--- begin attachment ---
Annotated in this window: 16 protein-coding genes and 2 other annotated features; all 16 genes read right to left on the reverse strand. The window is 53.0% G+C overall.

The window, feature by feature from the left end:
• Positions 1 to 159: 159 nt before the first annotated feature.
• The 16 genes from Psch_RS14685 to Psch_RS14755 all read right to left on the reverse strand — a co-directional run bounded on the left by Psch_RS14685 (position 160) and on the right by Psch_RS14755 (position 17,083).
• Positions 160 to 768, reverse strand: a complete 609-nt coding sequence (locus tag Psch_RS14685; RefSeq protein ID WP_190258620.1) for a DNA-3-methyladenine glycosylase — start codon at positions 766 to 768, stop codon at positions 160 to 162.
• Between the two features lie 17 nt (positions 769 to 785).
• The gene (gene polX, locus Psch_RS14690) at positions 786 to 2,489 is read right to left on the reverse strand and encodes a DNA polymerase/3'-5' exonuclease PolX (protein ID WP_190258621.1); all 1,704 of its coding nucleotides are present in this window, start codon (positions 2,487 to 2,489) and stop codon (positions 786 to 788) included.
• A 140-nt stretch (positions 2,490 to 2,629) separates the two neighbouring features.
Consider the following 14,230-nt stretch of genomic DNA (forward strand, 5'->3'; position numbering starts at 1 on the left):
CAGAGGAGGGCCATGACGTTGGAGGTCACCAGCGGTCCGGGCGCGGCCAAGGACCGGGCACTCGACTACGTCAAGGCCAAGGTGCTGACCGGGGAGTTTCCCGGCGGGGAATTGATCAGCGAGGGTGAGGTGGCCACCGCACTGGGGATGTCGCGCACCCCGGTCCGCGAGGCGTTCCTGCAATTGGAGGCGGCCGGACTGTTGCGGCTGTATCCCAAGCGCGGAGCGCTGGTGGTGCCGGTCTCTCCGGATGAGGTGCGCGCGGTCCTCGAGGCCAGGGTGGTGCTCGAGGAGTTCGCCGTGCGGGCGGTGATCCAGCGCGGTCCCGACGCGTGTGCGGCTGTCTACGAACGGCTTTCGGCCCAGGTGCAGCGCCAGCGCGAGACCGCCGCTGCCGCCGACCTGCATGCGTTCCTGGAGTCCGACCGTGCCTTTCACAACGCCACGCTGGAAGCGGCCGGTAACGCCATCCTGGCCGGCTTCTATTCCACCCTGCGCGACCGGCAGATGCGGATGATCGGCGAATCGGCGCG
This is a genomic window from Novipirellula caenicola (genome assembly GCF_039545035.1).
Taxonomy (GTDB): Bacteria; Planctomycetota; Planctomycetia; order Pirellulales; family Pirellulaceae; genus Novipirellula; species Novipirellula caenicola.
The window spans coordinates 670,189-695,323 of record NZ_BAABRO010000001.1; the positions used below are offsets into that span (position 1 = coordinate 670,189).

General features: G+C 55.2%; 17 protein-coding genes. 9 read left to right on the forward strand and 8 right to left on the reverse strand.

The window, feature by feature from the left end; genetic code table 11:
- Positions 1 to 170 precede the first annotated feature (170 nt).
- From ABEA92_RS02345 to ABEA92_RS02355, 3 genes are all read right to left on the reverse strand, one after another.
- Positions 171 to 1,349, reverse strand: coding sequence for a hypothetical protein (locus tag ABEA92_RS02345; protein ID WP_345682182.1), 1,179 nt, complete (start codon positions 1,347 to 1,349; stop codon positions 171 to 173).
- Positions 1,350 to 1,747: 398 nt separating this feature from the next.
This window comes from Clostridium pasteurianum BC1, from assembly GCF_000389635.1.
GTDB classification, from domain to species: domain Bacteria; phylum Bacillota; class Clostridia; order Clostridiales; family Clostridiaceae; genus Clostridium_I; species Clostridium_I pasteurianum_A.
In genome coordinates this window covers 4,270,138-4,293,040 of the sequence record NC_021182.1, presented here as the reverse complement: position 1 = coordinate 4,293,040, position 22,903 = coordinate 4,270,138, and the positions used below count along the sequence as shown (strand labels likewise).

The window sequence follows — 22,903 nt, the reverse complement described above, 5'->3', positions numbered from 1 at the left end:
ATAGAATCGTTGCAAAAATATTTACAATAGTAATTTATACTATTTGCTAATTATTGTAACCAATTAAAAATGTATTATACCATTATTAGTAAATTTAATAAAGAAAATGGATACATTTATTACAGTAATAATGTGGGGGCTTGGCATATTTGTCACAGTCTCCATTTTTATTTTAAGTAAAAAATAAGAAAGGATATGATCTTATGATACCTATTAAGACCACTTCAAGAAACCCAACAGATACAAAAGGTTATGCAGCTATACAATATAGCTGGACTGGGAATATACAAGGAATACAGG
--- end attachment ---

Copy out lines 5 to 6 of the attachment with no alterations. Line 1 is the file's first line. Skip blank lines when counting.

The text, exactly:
• Positions 160 to 768, reverse strand: a complete 609-nt coding sequence (locus tag Psch_RS14685; RefSeq protein ID WP_190258620.1) for a DNA-3-methyladenine glycosylase — start codon at positions 766 to 768, stop codon at positions 160 to 162.
• Between the two features lie 17 nt (positions 769 to 785).